Soldier's death stirs debate on missions

THE RECENT death of a Slovak soldier in Iraq has again raised questions regarding Slovakia's military involvement in foreign missions.

Rastislav Neplech was buried with honours on November 16.
photo: SITA

THE RECENT death of a Slovak soldier in Iraq has again raised questions regarding Slovakia's military involvement in foreign missions.

Sergeant-Major Rastislav Neplech was killed by an explosion during the night of November 10 as a convoy of 20 coalition force vehicles was moving towards the town of Al Qut, southeast of Baghdad. A resident of Žilina, the 32-year-old Neplech had been serving with the Slovak peacekeeping mission stationed in Al Hillah.

The explosion also killed one Polish soldier and seriously wounded another, who, along with a wounded Armenian soldier, was taken to a hospital in Baghdad. According to the Slovak Defence Ministry, 10 of the vehicles in the attacked convoy were Slovak, four were American, and six were Salvadorian.

Slovak PM Robert Fico has stated that the country's plans to withdraw from Iraq as of February 2007 will probably not be affected by Neplech's death.

The PM has suggested, however, that the country might reconsider its plans to move its 60 troops in Afghanistan from Kabul to Kandahar, as requested by NATO, due to safety concerns.

"The death of Slovak soldier Neplech in Iraq could have a considerable impact on Slovakia's decision on whether to approve the transfer of our military engineers to the Afghan town of Kandahar," Fico said on November 11, describing the death of the fourth Slovak soldier to be killed in Iraq as "a very, very sad event".

But the PM added that despite NATO's assurances, he was not convinced that the other military units in Afghanistan would be able to secure the safety of Slovak soldiers in "such a dangerous zone as Kandahar".

Neplech's death

According to the Defence Ministry, 56 Slovak soldiers were on their way to the Delta camp near the town of Al Qut when a bomb exploded under the third car in the convoy.

"It was very powerful, and the Hummer was nearly destroyed," said Defence Minister František Kašický. "Bombs are a part of everyday life in Iraq as well as in Afghanistan."

The minister said that Neplech, a father of two, would be buried with full military honours, and that his family would receive compensation.

Slovakia currently has 100 soldiers in Iraq who are serving under Polish command. The unit is scheduled to be withdrawn in February 2007, an operation that will probably take a few weeks.

Top political representatives have suggested that Neplech's death is further proof that Slovak soldiers should be withdrawn from foreign missions as soon as possible.

"The Slovak National Party [SNS] has always warned both the Slovak public and Slovak politicians about deploying Slovak troops in Iraq," SNS leader Ján Slota said.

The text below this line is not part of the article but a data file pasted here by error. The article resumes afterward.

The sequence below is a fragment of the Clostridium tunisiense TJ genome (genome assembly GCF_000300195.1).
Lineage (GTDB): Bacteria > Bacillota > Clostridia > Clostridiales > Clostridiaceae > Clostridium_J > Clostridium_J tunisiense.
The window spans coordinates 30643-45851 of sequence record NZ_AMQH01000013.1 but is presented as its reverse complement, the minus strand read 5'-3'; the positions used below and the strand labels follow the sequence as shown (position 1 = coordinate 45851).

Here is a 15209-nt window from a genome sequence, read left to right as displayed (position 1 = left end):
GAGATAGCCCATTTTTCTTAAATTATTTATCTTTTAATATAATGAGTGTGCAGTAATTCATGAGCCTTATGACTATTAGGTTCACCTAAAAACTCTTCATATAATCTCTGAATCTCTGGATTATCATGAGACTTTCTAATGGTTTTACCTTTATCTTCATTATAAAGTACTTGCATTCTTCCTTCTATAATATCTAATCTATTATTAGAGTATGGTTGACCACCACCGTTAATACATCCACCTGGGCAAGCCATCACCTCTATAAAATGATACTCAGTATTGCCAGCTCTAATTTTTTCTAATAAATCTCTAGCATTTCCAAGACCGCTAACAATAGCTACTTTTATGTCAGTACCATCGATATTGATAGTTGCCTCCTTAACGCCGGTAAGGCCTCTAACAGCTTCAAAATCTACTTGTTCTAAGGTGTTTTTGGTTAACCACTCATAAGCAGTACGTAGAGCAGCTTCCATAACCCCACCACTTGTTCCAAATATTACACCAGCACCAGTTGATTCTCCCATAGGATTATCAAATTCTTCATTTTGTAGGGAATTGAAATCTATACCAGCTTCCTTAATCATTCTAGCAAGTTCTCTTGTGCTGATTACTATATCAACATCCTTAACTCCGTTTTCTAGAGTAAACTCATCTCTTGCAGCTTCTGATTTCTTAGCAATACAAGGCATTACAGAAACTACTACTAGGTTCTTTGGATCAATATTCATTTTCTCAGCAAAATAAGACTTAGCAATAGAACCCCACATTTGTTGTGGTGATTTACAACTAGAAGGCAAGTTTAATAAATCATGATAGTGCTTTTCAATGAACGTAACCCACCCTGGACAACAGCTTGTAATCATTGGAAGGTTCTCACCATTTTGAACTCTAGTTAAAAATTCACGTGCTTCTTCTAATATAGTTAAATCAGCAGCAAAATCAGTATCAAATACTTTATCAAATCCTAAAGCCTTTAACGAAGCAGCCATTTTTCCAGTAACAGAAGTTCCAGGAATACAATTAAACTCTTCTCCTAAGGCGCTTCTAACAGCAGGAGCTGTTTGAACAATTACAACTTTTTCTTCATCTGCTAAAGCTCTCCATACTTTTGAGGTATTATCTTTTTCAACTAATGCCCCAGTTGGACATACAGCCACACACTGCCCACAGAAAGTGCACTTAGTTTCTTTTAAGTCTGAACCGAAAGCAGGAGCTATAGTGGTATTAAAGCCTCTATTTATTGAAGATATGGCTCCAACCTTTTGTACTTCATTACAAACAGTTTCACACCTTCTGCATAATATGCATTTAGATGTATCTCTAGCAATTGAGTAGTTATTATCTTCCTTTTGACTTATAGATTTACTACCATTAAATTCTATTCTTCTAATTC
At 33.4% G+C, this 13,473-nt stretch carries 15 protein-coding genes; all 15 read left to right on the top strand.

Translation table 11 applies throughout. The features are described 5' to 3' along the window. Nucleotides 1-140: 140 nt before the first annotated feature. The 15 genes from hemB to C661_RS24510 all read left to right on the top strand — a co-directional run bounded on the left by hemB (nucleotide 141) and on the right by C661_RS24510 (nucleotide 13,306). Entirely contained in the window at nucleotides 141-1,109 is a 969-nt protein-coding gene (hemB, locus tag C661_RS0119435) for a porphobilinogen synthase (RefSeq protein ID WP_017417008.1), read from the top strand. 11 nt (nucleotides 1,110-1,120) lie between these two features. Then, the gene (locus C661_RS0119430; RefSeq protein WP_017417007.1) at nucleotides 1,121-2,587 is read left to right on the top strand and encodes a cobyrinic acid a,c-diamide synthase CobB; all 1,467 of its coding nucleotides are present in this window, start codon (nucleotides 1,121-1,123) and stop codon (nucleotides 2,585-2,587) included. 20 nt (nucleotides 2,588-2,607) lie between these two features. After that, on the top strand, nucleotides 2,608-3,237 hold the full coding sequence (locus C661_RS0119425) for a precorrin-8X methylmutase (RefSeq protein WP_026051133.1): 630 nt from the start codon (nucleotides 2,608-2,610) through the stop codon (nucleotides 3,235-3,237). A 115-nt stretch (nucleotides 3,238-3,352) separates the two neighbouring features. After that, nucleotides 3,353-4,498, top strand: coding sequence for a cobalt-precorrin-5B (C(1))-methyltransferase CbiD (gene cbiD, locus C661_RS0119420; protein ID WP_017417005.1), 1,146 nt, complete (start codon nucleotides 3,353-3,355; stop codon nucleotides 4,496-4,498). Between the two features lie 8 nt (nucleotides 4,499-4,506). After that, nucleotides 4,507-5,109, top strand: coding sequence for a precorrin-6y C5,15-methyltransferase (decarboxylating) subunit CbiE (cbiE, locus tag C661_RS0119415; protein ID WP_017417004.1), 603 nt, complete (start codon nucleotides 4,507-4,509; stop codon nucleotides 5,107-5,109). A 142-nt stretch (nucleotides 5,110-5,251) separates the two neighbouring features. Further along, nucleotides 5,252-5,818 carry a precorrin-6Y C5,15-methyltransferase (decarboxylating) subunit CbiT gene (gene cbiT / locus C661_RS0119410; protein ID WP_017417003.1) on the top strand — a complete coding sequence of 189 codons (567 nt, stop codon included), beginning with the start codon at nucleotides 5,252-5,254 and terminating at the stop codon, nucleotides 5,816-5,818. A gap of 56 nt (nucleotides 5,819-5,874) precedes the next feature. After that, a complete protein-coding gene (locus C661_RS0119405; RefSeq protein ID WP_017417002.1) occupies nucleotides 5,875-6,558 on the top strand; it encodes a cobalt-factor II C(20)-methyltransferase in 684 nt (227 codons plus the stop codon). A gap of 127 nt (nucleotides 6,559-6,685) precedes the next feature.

According to Ľubomír Bulík, the Slovak Army chief of staff, Neplech is the 53rd Slovak soldier to have died while serving on a foreign mission since 1993.

But while some Slovak ruling coalition politicians urge the withdrawal of Slovak troops from abroad, particularly the isolationist SNS, other institutions and political parties note that risk is part of a soldier's life.

"Military missions can end in such a personal tragedy," said the Slovak Foreign Minister Ján Kubiš.

However, public opinion is increasingly in favour of withdrawing Slovak troops.

According to a recent poll by the MVK agency for the Sme daily, only 17.2 percent of Slovaks support leaving Slovak soldiers in Iraq, while nearly 57 percent favour a withdrawal.

The troop withdrawal has the greatest support among the voters of the current ruling parties: SNS, Smer, and the Movement for a Democratic Slovakia (HZDS).

The ruling Smer party promised "the immediate withdrawal of Slovak troops from Iraq" before this year's general elections. Later, after consulting with their NATO partners, the country's leaders agreed that the removal of the Slovak military unit would take place in February 2007.

In place of its 100-strong unit in Iraq, largely composed of military engineers who help clear local minefields, Slovakia was asked to increase its military presence in Afghanistan, where it currently has around 60 soldiers.

According to former Defence Minister Juraj Liška of the opposition Slovak Democratic and Christian Union (SDKÚ), however, the missions in Iraq and Afghanistan must be considered separately.

"The tragic death of Rastislav Neplech in Iraq should not influence Slovakia's decisions on the possible involvement of Slovak troops in southern Afghanistan," he said, adding that Slovakia's international commitments were also important.

Defence Minister Kašický takes a similar view.

On November 13, after Neplech's body arrived in Slovakia to be buried on November 16, Kašický said he was still in favour of the continued presence of the Slovak armed forces in foreign missions.

He noted, however, that the security of Slovak soldiers remained the foremost consideration.

"It is necessary for Slovak soldiers to take part in [foreign] missions as it allows them to obtain combat experience and to learn new strategies.

"The missions are also opportunities to improve their language skills and professional military qualifications. But we have to be sure we have done everything possible to minimise the dangers before we dispatch them," Kašický said.

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